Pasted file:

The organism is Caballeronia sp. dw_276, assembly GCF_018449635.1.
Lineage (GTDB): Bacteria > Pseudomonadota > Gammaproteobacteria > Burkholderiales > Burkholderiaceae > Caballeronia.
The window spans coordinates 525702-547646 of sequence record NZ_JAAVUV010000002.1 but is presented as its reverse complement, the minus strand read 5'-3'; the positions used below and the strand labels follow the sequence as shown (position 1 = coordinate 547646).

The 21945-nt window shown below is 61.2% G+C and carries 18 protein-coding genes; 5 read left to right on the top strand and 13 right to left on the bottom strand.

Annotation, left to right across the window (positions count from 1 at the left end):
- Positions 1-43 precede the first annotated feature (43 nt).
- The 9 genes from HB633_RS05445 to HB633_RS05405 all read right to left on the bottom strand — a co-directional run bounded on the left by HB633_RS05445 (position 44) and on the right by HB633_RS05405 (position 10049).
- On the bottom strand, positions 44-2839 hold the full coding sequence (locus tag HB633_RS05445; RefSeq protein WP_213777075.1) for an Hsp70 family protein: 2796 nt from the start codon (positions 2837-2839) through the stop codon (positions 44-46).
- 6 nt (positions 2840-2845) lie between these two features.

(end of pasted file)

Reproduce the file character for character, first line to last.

The organism is Caballeronia sp. dw_276, assembly GCF_018449635.1.
Lineage (GTDB): Bacteria > Pseudomonadota > Gammaproteobacteria > Burkholderiales > Burkholderiaceae > Caballeronia.
The window spans coordinates 525702-547646 of sequence record NZ_JAAVUV010000002.1 but is presented as its reverse complement, the minus strand read 5'-3'; the positions used below and the strand labels follow the sequence as shown (position 1 = coordinate 547646).

The 21945-nt window shown below is 61.2% G+C and carries 18 protein-coding genes; 5 read left to right on the top strand and 13 right to left on the bottom strand.

Annotation, left to right across the window (positions count from 1 at the left end):
- Positions 1-43 precede the first annotated feature (43 nt).
- The 9 genes from HB633_RS05445 to HB633_RS05405 all read right to left on the bottom strand — a co-directional run bounded on the left by HB633_RS05445 (position 44) and on the right by HB633_RS05405 (position 10049).
- On the bottom strand, positions 44-2839 hold the full coding sequence (locus tag HB633_RS05445; RefSeq protein WP_213777075.1) for an Hsp70 family protein: 2796 nt from the start codon (positions 2837-2839) through the stop codon (positions 44-46).
- 6 nt (positions 2840-2845) lie between these two features.